Character development, ethical pluralism, and the practice of traditional Asian martial arts
Philosophy | Sports Studies
Recently two iconoclastic moral philosophers - Gilbert Harman & John Doris - have argued that the very idea of character development through education is misguided because "character traits" do not exist. Most criticism of their work has aimed either at their interpretation of the psychological literature in question, or at their over simplified understanding of Aristotelian virtue ethics.
In this presentation I will examine responses to their work drawing upon the Confucian tradition of moral philosophy. The force of these replies arises from the deep consideration that the Confucian tradition has given both to the influence of situations on moral action as well as to the practical requirements of character formation.
While the Confucian perspective offers a compelling *theoretical* response to Harman and Doris's claims, the *practical* orientation of their perspective creates its own set of problems. For Confucius, Mencius and Xunzi, character formation can only be understood in relation to embodied engagement with the rituals, etiquette and rules of propriety associated with a shared and culturally prestigious model of a virtuous life. In the modern Western world there is no obvious equivalent - no widely endorsed set of embodied ethical practices through which character takes shape.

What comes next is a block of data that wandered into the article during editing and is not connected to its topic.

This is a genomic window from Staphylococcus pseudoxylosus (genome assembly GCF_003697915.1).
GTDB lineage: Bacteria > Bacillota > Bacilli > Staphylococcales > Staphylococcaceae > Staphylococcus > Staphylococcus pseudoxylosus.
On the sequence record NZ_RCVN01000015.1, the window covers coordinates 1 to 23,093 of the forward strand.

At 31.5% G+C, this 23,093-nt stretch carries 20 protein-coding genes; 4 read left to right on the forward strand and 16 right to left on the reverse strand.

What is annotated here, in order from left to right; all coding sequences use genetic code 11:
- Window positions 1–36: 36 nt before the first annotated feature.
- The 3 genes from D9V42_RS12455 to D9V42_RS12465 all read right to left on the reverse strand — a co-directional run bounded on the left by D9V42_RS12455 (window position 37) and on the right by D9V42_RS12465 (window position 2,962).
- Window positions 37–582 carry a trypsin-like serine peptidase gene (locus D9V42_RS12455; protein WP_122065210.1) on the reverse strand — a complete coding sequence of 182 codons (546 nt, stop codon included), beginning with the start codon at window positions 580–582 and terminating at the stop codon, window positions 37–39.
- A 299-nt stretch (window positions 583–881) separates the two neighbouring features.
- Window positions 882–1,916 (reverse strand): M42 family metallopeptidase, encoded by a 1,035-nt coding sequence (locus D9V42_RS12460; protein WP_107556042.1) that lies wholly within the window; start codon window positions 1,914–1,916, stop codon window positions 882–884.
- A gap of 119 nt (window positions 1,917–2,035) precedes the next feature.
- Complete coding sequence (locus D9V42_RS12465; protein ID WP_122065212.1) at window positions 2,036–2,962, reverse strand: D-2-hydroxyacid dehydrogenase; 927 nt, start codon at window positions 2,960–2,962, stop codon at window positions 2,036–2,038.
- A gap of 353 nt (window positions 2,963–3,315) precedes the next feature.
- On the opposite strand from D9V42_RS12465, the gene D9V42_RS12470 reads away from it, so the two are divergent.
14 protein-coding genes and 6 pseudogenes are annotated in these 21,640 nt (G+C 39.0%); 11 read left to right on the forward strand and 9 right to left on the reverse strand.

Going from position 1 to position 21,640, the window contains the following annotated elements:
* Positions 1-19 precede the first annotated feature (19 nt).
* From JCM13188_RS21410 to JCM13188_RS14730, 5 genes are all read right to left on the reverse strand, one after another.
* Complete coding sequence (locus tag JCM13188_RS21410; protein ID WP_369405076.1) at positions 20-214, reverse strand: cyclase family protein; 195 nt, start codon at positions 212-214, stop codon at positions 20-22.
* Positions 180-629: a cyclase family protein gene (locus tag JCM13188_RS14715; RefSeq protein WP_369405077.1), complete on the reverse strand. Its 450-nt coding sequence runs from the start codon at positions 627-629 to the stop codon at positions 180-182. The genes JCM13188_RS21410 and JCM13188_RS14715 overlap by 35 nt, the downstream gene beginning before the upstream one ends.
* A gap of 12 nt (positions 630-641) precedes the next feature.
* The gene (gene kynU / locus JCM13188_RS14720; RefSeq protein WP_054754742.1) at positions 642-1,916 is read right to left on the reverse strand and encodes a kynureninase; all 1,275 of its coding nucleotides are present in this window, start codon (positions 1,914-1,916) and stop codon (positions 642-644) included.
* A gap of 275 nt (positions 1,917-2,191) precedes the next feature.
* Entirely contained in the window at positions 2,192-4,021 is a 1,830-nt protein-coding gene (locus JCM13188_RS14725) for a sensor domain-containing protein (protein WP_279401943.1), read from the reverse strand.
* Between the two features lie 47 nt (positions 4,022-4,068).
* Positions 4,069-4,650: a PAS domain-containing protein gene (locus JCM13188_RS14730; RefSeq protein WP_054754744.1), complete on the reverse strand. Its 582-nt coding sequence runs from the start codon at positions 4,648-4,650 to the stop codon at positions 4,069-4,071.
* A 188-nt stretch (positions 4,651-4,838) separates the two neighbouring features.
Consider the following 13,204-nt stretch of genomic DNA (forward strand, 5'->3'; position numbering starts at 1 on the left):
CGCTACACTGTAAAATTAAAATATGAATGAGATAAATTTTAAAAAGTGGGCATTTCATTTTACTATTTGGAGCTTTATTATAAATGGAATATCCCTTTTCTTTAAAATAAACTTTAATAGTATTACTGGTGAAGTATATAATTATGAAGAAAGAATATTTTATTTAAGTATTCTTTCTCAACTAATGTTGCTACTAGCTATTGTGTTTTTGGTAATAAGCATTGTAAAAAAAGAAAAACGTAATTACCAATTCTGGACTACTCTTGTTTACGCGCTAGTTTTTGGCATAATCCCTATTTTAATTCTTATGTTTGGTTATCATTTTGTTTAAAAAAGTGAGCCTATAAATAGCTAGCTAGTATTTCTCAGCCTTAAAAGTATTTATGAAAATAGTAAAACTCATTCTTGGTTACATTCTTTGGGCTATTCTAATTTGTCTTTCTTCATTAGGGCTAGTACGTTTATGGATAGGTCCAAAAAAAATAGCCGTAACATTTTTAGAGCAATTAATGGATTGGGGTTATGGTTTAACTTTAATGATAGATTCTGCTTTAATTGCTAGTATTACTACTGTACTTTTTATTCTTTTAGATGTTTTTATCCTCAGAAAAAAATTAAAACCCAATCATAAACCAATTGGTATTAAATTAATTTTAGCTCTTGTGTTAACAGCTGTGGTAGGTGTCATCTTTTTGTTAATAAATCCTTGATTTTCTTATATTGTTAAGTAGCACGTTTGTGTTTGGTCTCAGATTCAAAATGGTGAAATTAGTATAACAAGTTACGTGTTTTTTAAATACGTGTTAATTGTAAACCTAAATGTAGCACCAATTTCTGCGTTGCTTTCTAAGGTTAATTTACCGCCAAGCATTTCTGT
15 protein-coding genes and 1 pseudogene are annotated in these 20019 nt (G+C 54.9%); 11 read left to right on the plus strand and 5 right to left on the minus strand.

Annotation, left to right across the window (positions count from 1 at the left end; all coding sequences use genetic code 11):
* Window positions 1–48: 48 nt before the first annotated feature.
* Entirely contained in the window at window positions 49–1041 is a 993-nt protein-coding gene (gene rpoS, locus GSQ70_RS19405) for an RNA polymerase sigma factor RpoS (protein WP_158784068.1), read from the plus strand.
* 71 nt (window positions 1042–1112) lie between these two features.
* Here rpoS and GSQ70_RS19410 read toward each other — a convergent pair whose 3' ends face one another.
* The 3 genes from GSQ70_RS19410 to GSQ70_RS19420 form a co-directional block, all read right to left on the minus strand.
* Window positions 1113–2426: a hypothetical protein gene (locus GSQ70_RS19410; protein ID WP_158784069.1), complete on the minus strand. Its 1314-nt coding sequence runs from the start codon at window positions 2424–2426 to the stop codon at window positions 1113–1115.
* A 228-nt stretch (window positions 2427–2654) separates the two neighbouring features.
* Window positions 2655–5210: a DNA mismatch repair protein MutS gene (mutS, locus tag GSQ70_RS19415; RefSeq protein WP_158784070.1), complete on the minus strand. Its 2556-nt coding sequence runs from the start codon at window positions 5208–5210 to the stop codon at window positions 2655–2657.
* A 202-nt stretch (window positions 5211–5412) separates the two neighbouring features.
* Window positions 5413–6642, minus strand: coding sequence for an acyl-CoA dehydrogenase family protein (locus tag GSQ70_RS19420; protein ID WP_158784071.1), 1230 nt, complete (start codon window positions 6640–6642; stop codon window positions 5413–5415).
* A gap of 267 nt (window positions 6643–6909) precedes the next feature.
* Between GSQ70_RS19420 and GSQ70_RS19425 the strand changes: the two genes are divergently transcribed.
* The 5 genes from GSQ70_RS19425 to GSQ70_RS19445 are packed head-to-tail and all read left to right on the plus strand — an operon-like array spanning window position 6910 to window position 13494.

The presentation investigates one possible exception to this cultural condition - the example of character education through traditional martial arts training, with particular emphasis on Aikido. I look at how the formal etiquette of the dojo (training hall), the ethical expectations regulating interaction between students, and the moral commitments built into the techniques of Aikido can combine to satisfy the practical requirements that the Classical Confucians saw as necessary for the formation of moral virtues that could transcend the influence of contingent situations.
Wright, Charles W., "Character development, ethical pluralism, and the practice of traditional Asian martial arts" (2014). Forum Lectures. 116.